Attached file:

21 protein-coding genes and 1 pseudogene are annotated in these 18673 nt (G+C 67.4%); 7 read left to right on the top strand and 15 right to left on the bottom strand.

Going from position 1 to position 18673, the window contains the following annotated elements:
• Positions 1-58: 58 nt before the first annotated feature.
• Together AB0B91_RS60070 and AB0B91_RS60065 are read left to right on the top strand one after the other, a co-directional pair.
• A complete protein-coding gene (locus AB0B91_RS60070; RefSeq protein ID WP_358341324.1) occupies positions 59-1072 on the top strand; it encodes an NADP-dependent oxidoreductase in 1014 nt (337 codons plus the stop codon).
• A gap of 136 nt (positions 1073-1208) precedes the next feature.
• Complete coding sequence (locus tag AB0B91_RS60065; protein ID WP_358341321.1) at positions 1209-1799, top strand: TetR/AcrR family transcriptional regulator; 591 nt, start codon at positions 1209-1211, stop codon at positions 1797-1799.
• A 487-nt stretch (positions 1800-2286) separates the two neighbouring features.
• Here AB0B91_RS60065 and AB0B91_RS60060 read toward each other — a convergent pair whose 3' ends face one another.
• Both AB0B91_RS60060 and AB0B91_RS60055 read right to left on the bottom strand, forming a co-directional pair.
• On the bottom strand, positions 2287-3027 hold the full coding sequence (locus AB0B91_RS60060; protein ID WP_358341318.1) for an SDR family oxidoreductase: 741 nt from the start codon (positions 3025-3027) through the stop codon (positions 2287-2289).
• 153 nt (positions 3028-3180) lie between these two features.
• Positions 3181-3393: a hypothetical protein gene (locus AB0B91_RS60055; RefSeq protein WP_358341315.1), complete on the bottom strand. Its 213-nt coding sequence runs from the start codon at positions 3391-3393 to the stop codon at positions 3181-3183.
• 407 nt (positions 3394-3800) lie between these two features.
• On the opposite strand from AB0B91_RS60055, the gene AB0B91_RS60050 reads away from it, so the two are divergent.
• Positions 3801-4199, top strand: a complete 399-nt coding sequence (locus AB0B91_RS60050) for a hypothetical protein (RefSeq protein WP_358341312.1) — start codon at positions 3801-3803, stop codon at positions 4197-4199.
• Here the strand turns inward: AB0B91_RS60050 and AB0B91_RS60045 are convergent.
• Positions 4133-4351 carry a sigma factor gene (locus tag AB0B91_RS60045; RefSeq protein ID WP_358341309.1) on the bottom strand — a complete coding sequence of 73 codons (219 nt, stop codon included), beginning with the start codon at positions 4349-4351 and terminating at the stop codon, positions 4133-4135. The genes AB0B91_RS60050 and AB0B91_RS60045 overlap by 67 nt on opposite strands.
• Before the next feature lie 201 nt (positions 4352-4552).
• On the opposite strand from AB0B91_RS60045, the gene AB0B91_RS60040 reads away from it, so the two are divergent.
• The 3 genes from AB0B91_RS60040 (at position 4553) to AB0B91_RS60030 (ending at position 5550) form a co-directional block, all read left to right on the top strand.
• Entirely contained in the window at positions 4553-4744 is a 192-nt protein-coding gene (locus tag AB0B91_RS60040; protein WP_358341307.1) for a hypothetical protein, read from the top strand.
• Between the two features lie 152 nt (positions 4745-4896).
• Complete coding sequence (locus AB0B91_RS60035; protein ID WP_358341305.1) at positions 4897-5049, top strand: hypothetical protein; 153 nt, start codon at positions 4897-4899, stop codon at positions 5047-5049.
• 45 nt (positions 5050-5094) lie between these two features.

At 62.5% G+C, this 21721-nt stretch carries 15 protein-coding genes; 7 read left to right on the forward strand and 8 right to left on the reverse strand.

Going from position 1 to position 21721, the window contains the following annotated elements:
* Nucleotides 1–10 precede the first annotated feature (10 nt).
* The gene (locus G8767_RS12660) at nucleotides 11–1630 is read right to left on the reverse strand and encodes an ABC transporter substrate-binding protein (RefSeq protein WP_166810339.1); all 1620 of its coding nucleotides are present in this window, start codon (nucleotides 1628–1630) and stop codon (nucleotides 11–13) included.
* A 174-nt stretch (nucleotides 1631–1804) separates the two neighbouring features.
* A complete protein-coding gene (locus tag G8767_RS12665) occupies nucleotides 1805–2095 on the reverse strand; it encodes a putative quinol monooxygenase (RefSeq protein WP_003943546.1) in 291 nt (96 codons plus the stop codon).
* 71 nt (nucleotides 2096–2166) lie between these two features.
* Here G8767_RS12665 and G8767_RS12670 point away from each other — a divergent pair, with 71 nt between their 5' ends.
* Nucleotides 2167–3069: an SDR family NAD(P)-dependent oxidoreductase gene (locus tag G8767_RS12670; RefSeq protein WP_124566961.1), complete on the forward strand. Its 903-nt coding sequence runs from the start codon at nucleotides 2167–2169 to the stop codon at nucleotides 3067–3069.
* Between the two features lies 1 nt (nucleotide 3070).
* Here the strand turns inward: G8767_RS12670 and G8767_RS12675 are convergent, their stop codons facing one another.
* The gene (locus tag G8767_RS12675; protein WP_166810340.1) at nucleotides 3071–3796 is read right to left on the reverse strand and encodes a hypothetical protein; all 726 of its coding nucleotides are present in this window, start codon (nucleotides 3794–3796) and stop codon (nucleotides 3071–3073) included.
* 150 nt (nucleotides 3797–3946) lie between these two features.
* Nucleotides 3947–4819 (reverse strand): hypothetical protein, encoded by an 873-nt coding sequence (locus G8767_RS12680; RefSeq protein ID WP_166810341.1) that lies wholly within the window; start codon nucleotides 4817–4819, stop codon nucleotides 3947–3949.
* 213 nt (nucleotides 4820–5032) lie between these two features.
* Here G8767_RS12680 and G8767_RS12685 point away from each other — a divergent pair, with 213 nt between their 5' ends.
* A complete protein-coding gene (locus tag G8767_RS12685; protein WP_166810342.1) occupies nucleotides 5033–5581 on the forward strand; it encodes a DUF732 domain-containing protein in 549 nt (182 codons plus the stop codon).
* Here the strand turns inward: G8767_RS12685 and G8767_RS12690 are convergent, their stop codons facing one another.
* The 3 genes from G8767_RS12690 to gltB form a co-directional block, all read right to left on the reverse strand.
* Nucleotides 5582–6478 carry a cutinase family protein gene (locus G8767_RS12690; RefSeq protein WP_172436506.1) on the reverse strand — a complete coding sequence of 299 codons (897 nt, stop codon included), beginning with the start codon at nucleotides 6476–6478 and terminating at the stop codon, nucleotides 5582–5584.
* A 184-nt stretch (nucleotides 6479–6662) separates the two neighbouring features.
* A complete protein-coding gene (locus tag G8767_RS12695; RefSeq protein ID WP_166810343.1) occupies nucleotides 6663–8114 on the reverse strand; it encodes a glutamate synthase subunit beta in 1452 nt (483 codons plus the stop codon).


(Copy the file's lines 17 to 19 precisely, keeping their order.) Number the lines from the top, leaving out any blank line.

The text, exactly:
• Here the strand turns inward: AB0B91_RS60050 and AB0B91_RS60045 are convergent.
• Positions 4133-4351 carry a sigma factor gene (locus tag AB0B91_RS60045; RefSeq protein ID WP_358341309.1) on the bottom strand — a complete coding sequence of 73 codons (219 nt, stop codon included), beginning with the start codon at positions 4349-4351 and terminating at the stop codon, positions 4133-4135. The genes AB0B91_RS60050 and AB0B91_RS60045 overlap by 67 nt on opposite strands.
• Before the next feature lie 201 nt (positions 4352-4552).